Brendan Neligan: Well, replacing the inventory, that's not something that we don't control. Our carriers will make an indemnity payment for the cost of the goods so our insured will be made whole financially. It's then incumbent upon them to remanufacture the goods, resend them, re-put them on the truck, re-put them on the sea, bring them into the warehouse and bring them onto the customer's shelves. However, from a financial perspective, they are made whole.
Brendan Neligan: Many times these claims, relatively open and shut. Open the container, goods are obviously damaged, not saleable, and normally a claim could be open and closed in a matter of a week. Don't get me wrong. There are more complex claims out there, right, hidden damages. But a lot of times, you start dealing with your general cargo claim, rough handling, you're looking at a week's time.
Joey Giangola: Maybe this might be an unfair question, Brendan, but I'll give it a shot. Do you think maybe there's an acceptance to just the amount of damages that sort of go into the overall cost, the spoilage, if you will, that maybe are just maybe accepted, potentially we'll say falsely?
Brendan Neligan: Yeah, I mean, some people are willing to just kind of say, "It's the cost of doing business. Don't need to buy the coverage. I'll pay the claims when they occur." And for some people that works. To those people, I challenge them and say, "Let's just show you what a cargo program would look like," and then run that number over two to three years, and see if there's any savings, or see if there's something that doesn't keep you up at night knowing that your goods are financially sound in the event of a loss.
Joey Giangola: If you had to boil it down to one piece of advice for an agent to maybe get a little more serious about that cargo conversation with their clients, what do you think is holding them back a lot of times from maybe going into this area more in-depth?
Brendan Neligan: I think at the end of the day it's agents are always being defensive about the relationships that they have in place already. With that being said, and I get it, the more new stuff we introduce, the more it might rock the boat, ironically, what we're talking about here. But what I would encourage them to do is to really just have a conversation.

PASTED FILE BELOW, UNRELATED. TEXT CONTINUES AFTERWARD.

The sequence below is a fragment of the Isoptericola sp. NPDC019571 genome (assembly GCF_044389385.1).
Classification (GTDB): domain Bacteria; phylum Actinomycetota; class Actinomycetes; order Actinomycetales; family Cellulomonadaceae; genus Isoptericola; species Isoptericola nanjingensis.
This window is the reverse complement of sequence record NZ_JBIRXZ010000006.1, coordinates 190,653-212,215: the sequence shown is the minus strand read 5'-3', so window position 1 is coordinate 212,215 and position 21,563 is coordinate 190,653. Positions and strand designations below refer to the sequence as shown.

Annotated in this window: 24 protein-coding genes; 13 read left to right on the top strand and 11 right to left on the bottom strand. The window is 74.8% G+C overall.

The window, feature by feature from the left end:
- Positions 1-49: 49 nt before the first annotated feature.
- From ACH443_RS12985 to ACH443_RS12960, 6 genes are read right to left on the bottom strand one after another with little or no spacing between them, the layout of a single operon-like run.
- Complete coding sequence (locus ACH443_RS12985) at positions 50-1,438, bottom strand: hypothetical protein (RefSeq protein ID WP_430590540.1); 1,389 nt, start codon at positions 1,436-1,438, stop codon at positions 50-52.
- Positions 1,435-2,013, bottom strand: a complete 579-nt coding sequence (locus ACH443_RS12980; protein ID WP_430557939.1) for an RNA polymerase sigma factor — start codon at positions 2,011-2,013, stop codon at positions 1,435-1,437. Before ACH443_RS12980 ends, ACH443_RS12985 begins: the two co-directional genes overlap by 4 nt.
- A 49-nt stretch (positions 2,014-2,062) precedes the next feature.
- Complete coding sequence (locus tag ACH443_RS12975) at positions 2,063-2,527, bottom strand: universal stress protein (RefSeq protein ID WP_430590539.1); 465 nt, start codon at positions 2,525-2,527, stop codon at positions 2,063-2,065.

Brendan Neligan: I spent 15 years on the underwriting side. When I was on the underwriting side, people, "What's the biggest thing of client retention?" For us, it was the most lines of business that you could possibly write, and I think that that sticks true here. I think the more eggs you have in your basket with your client at the end of the day, provides you a stronger retention, and really, you're putting yourself out there as the best person for their job.
Joey Giangola: All right, Brendan, I got three more questions for you, sir.
Brendan Neligan: Bring it.
Joey Giangola: The first one is, what's one thing you hope you never forget?
Brendan Neligan: Can I say my kids' names?
Joey Giangola: You certainly can.
Brendan Neligan: There you go.
Joey Giangola: No judgment here.
Brendan Neligan: Yeah, I think that would be my children's names, so long as I live and [inaudible 00:13:46] always want to keep Duke, Hannah, Haley, and Jordan top of mind.
Joey Giangola: Now, on the other side of that, what is one thing you still have yet to learn?
Brendan Neligan: How to put down a crying baby, how to stop a baby from crying.
Joey Giangola: You had a couple chances. I think you might have done all right, Brendan. Maybe not too hard on yourself.
Brendan Neligan: All right.
Joey Giangola: Last question to you, sir. If I were to hand you a magic wand of sorts to reshape, change, alter, speed up, really any part of insurance, what's that thing? Where is it going and what's it doing?
Brendan Neligan: Yeah, so for us, it's all about efficiency, right? I'm only one person. Insurance is a people business. For us, it's being able to use technology to our benefit, and be able to use the world of bots and data learning to be able to provide solutions for our clients that are meaningful.
Joey Giangola: All right, Brendan, I'm going to leave it right there. That was fantastic, sir.
Brendan Neligan: Thank you. Appreciate your time, Joe.